I think it is part of the culture at the AJC-particularly the sports department. As you point out, I don’t believe they truly understand that the printed version of their paper and the internet version of their paper have essentially merged. They may have been told this in a memo, but they still don’t yet “get” the internet.

    For example, Mark Bradley was blogging during the ACC b-ball tourney in Atlanta this year about how the AJC had just issued him a Blackberry and how neat it was that he could take (blurry) pictures from the games with his Blackberry and post them on the internet. Compare that to the video the Rome and Savannah papers recently put on their web site of CMR and CMF speaking at the Bulldog Club meetings in their towns. The video was placed next to the story which ran in the print editions. The Rome and Savannah papers get it, the AJC does not. (And compare David Hale’s UGA blog to the AJC beat reporter’s UGA blog. Tim Tucker is a nice writer, but he is old school. There are very few links on his blog. Plus, he lives in Atlanta. How can he stay on top of things when he has to commute an hour and half each way every day?)

  3. Dog in Fla

    Unbeknownst to Tony he has met the enemy and it could be him.

    Some call it Tony slowly morphing into Furman Bisher.

    Some call it a bold blogosphere restraint of trade attack on Tony’s part to diminish, minimize, and tweak the virtual noses of, and to terminate with extreme prejudice the efforts of, those who go to the time and trouble of creating and maintaining sports blogs who just don’t so happen to be among the so-called good ol’ boys ‘in the business’ who have paid their dues in the traditional print sports media as it quickly becomes extinct.

    Some think Tony may be acting as a parallel auxillary back-up agent operating in conjunction with Mike ‘Knock it Off!’ Slive’s effort to put a clamp-down NFL-type muzzle on SEC head coaches. Tony’s covert mission is to limit the dissemination of the SEC head coach remarks, no matter how crazy, to him. That limitation would have a chilling effect on the extemely entertaining uncalled for bullsh!t by, between and among SEC head coaches in case Slive’s clamp-down NFL-type muzzle fitting on the coaches fails, which, of course, it will.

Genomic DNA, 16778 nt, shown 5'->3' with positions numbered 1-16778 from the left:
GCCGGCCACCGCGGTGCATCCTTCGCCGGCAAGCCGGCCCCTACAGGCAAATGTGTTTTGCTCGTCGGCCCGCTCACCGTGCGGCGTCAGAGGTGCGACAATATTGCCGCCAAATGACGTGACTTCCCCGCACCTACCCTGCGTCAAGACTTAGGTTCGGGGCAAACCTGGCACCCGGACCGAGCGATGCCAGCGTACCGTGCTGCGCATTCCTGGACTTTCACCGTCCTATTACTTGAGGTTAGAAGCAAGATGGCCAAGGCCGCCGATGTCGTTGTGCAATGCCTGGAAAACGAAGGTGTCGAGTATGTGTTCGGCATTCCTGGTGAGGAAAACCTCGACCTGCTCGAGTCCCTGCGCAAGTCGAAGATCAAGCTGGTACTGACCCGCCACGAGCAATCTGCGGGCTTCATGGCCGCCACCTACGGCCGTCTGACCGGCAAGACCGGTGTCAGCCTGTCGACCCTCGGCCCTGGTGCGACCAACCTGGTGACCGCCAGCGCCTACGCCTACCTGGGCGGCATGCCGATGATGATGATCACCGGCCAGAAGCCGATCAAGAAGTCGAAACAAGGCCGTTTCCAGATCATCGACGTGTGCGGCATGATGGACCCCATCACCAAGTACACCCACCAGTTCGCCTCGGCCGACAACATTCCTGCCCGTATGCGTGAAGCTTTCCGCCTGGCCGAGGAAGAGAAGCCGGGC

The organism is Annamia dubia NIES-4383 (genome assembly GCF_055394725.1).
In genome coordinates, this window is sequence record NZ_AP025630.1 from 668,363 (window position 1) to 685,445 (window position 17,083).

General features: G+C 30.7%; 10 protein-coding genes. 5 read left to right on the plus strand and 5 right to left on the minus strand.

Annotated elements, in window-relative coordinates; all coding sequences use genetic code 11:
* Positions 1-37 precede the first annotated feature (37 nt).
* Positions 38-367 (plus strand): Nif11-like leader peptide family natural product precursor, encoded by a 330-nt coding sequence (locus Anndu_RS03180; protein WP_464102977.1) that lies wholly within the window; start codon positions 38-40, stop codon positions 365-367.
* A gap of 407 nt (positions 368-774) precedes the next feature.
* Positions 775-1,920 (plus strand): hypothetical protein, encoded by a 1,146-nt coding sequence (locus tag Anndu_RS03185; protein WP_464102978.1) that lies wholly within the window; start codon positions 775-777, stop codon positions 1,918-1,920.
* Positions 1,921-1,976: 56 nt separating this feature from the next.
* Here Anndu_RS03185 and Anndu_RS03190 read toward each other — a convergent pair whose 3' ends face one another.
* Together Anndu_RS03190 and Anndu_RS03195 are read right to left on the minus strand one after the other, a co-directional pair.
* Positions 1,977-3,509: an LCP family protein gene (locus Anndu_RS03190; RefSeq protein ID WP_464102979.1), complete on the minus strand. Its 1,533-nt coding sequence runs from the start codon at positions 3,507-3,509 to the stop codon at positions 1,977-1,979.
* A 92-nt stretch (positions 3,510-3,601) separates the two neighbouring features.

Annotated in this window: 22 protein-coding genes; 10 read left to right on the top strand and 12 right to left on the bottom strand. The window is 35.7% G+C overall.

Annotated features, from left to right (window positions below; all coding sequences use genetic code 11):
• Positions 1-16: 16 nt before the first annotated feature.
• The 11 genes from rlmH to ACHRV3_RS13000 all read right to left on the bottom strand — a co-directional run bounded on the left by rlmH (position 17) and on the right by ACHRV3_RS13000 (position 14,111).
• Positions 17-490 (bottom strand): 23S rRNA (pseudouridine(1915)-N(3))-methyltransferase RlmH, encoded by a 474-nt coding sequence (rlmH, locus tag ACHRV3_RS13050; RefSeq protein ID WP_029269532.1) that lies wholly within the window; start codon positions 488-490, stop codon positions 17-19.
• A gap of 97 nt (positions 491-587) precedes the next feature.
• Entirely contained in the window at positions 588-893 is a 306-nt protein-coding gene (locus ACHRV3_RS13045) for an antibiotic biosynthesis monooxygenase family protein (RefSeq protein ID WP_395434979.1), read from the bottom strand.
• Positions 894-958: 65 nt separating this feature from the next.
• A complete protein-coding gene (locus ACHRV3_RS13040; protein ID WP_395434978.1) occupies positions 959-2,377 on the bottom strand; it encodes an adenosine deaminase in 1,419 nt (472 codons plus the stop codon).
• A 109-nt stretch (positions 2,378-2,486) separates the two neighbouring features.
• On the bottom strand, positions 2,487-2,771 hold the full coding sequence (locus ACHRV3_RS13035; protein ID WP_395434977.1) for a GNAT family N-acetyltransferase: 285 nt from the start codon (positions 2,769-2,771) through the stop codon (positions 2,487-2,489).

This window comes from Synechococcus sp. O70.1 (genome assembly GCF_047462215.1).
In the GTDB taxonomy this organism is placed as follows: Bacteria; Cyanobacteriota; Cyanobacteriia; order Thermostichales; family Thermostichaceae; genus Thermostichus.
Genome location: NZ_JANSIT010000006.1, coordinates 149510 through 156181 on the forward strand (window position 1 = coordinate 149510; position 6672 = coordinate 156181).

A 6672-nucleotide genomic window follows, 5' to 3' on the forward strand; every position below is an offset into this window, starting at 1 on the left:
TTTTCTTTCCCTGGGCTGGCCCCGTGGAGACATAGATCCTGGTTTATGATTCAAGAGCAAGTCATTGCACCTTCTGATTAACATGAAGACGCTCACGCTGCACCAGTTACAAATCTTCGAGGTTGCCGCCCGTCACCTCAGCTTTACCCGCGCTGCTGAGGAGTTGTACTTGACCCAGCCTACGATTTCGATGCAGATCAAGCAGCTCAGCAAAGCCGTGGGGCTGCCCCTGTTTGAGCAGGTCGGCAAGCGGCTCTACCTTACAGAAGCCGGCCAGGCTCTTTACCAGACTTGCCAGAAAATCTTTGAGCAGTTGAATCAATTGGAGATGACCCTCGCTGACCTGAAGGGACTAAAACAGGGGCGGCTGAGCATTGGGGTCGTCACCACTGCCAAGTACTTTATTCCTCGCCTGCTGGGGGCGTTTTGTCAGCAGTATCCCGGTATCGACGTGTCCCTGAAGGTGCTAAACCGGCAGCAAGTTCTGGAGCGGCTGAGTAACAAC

Some think Tony may need to be reminded that any performance, but especially a stellar Oscar worthy performance, by a SEC head coach in the era of camera video phones, can and will be made public in the sphere and then, once let loose will fly like a butterfly, and will be used to the maximum extent possible to inflict virtual damage against the performer SEC coach and the school that is paying him several million a year by each and every enemy SEC blogosphere correspondent who chooses to do so and that it’s even better when that award winning performance occurs at a booster’s meeting.

    Some think Tony may need to be reminded that the best and most absurd comedy around doesn’t just necessarily have to be limited to what comes from inside the Beltway. It comes from the Head Coaches of the SEC. That comedy not only deserves, but demands, to have a half-life beyond a booster’s meeting.

    Bravo to those who not only capture SEC head coach comedy, but to those who let it loose, those who perpetrate it, those who hyperbole it and those who pass it along on their spheres on the series of tubes that is the internets. You and you alone fulfill your duties of providing SEC fans with desperately needed relief from off-season boredom.

  4. Kevin

    boom. roasted.